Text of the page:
What’s that great saying? ‘Home is where the heart is’ that’s the one. I am lucky to have two homes, my actual home and my BHS home in Kingston. 9 weeks post surgery and 15 weeks since I was first signed off sick with possible appendicitis I was finally going back into work, back to Kingston
Anyone who has had time off work e.g. maternity leave will understand when I say that whether you like it or not you lose your confidence. Your working world has to carry on without you as what’s that other saying? oh yes ‘we are all just a number’. Emma and the team had continued to run Kingston without me. I hadn’t had to make a decision in months apart from basic functions oh and my all time favourite now of ‘where’s the nearest loo’!
They didn’t need me anymore, I was just in name only, a person that once drove them to distraction with one mad project after another. We had achieved so much together, such precious memories and now I was returning still trying to just cope with walking and carrying a handbag at the same time.
No one knew how much going back there meant to me apart from Emma and of course Steve, they understood my need to be there.
Your job and what you do in your work life is important but I understand that I need people around me, I in fact need to be needed. I had done regional roles in previous jobs but it didn’t make me happy because I wasn’t needed, or part of a team and their everyday lives.
Since I’d been off sick I have of course been in regular contact with Emma and Alison. Linda doesn’t do modern technology and when I received texts from her it would always makes me smile as I know a few short words would have taken a lot of swearing and about an hour or if she sent a longer text I know that John (her hubby) would have had to of done it for her.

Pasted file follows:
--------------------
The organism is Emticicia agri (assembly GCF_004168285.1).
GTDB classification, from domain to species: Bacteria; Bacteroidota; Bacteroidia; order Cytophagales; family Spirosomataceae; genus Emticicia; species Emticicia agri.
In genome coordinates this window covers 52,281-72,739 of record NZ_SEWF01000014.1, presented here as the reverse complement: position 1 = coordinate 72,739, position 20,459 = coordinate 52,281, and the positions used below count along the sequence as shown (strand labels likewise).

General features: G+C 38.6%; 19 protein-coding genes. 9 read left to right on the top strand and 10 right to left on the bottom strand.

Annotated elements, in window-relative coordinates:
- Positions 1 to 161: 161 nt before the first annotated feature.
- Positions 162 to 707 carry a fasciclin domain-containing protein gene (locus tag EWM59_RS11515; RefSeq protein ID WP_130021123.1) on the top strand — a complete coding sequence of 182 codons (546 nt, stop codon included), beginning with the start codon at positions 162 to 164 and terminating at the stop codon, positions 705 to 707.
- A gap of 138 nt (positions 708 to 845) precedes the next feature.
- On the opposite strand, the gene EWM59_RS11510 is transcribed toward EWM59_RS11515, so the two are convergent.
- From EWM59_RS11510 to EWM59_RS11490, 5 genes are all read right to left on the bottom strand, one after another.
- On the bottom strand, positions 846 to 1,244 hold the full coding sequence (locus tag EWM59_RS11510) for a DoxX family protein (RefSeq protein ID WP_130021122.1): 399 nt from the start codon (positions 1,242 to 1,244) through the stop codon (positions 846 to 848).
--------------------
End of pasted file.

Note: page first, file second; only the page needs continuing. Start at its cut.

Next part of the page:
Whilst being off I was so touched by the messages from my team from people I had not expected to get messages from. Being a boss is a job I do take seriously, I’m there to earn my wage not to win a popularity contest and some people just don’t like me and that’s okay. Steve says that I’m like Marmite, you either love me or hate me. I actually don’t like Marmite but I hope you get the point. So if your not a team player, you don’t like to do a decent job or you think that ‘that will do’ is enough then your not going to like me.
I thought I would just break down and cry just walking through the doors that day but I held it together. Everyone made a fuss, I had lots of hugs, my office was decorated, I had flowers, banners, a balloon and my very own welcome home cake
It was just so lovely to be there, when anyone asked how I was I replied my normal “I’m fine” which was true in terms of recovery and some said one of my all time favourite statements which is ‘gosh you look well’ This one cracks me up, is anyone with cancer expected to look like shit or close to death and how on earth does the person with cancer respond? I just say “thanks” and leave it at that however I have been tempted to say occasionally “would you like me to look a little more gaunt, maybe thinner, or just a little more death like?
On my journey home I think I cried most of the way home, I’d loved being there with them all, normal again but I knew I couldn’t go everyday like I used to, I knew with chemo coming I had just a few short weeks of being part of their lives again and to help Emma and then months of chemo would prevent me being there and I wouldn’t be needed again.
I got home and Steve asked how it went and I told him all about my day, full of joy and laughter but I didn’t mention the tears or the lack of confidence cos to discuss it would make my fears real, so best to pretend that ‘I’m fine’.